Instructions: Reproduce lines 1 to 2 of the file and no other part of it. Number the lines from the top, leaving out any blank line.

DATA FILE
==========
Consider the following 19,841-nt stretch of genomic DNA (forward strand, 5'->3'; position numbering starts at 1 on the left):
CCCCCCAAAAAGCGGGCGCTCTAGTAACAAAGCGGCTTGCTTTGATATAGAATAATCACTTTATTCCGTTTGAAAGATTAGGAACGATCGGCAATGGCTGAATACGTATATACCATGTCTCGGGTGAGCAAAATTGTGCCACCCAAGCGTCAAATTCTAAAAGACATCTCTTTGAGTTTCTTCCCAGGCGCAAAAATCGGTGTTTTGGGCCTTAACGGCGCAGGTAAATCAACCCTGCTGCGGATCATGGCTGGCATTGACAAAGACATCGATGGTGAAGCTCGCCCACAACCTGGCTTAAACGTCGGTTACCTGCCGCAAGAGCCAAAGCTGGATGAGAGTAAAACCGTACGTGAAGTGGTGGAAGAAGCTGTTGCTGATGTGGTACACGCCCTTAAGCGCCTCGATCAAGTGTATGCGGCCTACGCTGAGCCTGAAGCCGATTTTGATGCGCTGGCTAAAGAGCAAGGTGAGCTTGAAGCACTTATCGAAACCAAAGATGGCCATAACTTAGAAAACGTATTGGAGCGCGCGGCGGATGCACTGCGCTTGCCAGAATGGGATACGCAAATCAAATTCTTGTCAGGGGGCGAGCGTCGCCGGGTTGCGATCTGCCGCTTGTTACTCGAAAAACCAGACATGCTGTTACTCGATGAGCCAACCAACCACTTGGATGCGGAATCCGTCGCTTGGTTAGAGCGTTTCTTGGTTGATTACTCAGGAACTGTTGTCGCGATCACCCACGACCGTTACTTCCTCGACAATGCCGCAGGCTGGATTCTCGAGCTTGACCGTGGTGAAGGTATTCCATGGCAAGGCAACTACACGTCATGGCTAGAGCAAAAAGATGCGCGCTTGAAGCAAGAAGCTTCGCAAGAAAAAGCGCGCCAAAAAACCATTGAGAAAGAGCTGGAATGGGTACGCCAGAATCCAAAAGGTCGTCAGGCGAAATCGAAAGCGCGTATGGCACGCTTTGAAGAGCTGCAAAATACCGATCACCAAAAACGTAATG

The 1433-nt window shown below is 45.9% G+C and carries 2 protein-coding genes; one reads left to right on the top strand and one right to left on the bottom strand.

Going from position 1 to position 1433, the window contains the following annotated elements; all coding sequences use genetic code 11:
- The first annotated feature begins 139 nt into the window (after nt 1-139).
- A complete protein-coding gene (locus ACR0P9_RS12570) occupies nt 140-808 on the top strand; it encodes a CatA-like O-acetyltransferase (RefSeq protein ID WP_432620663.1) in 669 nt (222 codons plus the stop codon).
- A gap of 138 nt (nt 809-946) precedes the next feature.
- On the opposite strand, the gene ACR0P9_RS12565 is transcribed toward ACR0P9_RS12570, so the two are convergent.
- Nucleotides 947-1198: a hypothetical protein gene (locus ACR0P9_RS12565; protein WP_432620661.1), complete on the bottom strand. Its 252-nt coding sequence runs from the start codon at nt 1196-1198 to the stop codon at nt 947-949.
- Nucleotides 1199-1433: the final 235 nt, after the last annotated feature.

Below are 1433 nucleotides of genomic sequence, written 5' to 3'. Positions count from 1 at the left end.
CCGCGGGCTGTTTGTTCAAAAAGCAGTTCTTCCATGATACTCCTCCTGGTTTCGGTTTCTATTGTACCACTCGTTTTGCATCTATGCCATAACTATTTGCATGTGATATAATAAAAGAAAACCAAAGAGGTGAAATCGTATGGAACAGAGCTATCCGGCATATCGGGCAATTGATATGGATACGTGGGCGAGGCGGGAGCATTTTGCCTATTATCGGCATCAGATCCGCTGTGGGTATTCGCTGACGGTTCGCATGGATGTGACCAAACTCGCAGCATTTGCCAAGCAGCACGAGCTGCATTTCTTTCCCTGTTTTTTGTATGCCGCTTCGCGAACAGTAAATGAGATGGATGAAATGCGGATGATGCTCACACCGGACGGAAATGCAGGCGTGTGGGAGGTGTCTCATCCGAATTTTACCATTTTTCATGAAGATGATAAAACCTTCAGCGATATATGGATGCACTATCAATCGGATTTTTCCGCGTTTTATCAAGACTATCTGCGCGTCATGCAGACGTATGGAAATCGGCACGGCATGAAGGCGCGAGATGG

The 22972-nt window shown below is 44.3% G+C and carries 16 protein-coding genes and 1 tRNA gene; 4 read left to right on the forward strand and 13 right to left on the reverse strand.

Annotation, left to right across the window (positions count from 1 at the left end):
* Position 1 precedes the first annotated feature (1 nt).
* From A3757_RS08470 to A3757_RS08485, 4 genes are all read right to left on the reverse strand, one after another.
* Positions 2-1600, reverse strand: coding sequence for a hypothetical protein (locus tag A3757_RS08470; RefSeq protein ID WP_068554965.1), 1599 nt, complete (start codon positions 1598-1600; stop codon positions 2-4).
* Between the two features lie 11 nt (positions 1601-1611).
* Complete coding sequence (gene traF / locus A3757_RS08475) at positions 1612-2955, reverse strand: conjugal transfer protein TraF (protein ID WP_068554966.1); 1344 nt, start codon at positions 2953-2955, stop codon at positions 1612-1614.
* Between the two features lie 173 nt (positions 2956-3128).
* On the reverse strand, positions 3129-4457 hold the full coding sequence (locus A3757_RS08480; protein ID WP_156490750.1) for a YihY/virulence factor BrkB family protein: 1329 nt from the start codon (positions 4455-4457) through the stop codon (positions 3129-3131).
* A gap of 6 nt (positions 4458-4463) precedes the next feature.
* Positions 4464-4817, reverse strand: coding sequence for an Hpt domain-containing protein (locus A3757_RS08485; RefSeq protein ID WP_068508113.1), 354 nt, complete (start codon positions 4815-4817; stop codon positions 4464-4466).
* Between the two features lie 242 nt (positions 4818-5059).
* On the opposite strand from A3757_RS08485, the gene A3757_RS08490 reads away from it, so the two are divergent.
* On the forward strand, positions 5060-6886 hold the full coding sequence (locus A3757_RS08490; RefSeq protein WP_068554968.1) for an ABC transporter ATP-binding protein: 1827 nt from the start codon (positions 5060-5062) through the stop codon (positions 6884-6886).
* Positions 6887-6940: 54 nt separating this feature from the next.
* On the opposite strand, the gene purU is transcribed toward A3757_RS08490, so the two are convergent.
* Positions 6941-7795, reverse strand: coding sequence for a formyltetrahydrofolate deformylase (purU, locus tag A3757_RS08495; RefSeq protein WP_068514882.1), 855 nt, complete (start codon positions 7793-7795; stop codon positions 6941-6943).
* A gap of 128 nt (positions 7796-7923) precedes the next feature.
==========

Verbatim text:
Consider the following 19,841-nt stretch of genomic DNA (forward strand, 5'->3'; position numbering starts at 1 on the left):
CCCCCCAAAAAGCGGGCGCTCTAGTAACAAAGCGGCTTGCTTTGATATAGAATAATCACTTTATTCCGTTTGAAAGATTAGGAACGATCGGCAATGGCTGAATACGTATATACCATGTCTCGGGTGAGCAAAATTGTGCCACCCAAGCGTCAAATTCTAAAAGACATCTCTTTGAGTTTCTTCCCAGGCGCAAAAATCGGTGTTTTGGGCCTTAACGGCGCAGGTAAATCAACCCTGCTGCGGATCATGGCTGGCATTGACAAAGACATCGATGGTGAAGCTCGCCCACAACCTGGCTTAAACGTCGGTTACCTGCCGCAAGAGCCAAAGCTGGATGAGAGTAAAACCGTACGTGAAGTGGTGGAAGAAGCTGTTGCTGATGTGGTACACGCCCTTAAGCGCCTCGATCAAGTGTATGCGGCCTACGCTGAGCCTGAAGCCGATTTTGATGCGCTGGCTAAAGAGCAAGGTGAGCTTGAAGCACTTATCGAAACCAAAGATGGCCATAACTTAGAAAACGTATTGGAGCGCGCGGCGGATGCACTGCGCTTGCCAGAATGGGATACGCAAATCAAATTCTTGTCAGGGGGCGAGCGTCGCCGGGTTGCGATCTGCCGCTTGTTACTCGAAAAACCAGACATGCTGTTACTCGATGAGCCAACCAACCACTTGGATGCGGAATCCGTCGCTTGGTTAGAGCGTTTCTTGGTTGATTACTCAGGAACTGTTGTCGCGATCACCCACGACCGTTACTTCCTCGACAATGCCGCAGGCTGGATTCTCGAGCTTGACCGTGGTGAAGGTATTCCATGGCAAGGCAACTACACGTCATGGCTAGAGCAAAAAGATGCGCGCTTGAAGCAAGAAGCTTCGCAAGAAAAAGCGCGCCAAAAAACCATTGAGAAAGAGCTGGAATGGGTACGCCAGAATCCAAAAGGTCGTCAGGCGAAATCGAAAGCGCGTATGGCACGCTTTGAAGAGCTGCAAAATACCGATCACCAAAAACGTAATG